It would now seem that the amalgamation project of 1914 has finally reached its apogee, 107 years after it was adopted and implemented as the best colonial policy for governing Nigeria as one colonial entity.
No one needs a seer to know that the colonialists had no good intention for the newly created Nigerian state when the amalgamation happened.
- PODCAST; Why Breastfeeding Is A Social Responsibility
- Powerful people mounting pressure for release of kidnappers’ collecting ransom through banks
Nigeria came into existence out of a sheer colonial necessity, rather than as a prelude to a governance template that has at its heart the well-being and future development of Nigerians. And a century plus later, the consequence of not only the act of the colonialists but also the ideological complacence of the nationalists stare every one of us right in the face. Nigeria’s present circumstance does not need any enumeration—from banditry to insurgency to kidnapping, and the sum of all the self-determination agitation speak to the singular fact that the Nigeria state stands ominously at the edge of a precipice.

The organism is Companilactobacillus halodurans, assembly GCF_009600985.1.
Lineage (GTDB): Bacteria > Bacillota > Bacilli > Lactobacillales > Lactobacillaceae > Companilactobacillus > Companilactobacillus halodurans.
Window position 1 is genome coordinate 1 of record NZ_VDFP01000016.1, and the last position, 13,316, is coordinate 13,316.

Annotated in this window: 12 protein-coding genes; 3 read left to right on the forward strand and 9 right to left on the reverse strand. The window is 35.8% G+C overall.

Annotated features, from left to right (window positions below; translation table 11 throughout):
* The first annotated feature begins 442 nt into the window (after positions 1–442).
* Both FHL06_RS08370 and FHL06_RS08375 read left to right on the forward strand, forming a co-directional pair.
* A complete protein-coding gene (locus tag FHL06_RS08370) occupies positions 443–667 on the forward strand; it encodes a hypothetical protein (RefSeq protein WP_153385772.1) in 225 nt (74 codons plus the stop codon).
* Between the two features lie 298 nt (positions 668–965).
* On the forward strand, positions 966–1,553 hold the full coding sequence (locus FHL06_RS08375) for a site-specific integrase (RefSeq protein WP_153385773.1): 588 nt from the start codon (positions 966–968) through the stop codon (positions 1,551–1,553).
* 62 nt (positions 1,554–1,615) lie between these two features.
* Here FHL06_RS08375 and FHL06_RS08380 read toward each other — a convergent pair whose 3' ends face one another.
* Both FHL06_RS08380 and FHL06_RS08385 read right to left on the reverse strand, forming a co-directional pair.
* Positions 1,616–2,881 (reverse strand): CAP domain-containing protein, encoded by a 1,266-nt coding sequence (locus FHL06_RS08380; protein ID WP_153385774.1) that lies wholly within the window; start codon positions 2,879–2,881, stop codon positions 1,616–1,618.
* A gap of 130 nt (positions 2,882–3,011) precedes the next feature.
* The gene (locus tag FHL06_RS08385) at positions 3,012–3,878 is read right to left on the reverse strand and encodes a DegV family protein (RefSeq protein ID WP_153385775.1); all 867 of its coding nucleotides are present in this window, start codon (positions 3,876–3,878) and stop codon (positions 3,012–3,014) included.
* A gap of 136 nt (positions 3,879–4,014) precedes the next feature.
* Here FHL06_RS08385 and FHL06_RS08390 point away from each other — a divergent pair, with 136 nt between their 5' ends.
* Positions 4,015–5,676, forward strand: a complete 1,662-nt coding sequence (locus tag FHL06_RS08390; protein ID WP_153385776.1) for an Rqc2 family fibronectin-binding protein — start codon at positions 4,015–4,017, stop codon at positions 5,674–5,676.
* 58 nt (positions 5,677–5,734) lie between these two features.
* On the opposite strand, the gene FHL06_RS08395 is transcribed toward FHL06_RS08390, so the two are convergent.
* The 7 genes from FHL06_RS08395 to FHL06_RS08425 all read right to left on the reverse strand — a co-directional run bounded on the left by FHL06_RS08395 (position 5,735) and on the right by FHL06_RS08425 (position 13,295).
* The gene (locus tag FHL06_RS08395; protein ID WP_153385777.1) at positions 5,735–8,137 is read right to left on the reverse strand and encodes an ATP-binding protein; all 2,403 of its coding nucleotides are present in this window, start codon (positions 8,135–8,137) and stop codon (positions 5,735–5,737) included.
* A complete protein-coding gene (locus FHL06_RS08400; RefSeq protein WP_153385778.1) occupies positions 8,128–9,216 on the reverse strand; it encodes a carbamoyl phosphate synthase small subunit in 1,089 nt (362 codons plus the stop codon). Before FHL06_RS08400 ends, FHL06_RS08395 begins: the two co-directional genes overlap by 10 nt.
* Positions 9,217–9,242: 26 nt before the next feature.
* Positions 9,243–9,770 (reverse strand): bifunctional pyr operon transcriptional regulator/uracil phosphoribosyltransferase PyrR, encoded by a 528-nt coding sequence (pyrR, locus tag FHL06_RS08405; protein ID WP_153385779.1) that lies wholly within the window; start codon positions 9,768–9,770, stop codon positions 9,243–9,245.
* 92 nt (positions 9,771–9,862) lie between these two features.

The clamour for self-determination has now displaced the agitation for restructuring in the cacophony of political reactions that mix with the loud cries of poverty and unemployment in Nigeria. The Nigerian Civil War was fought around the issue of self-determination championed by Emeka Odumegwu-Ojukwu on behalf of the agitation for a Biafran state. That agitation was grounded on the right to self-determination recognised in international law. Biafra failed to materialize, but the deep-seated resentment of the Nigerian state that fuelled it has refused to abate. With Nnamdi Kanu and IPOB, we see a persistent questioning of the legitimacy of the Nigerian state. The Sunday Igboho saga and the increasing call for the emergence of an Oduduwa State further reinforce growing insecurity is fuelling the urgency of rethinking Nigeria.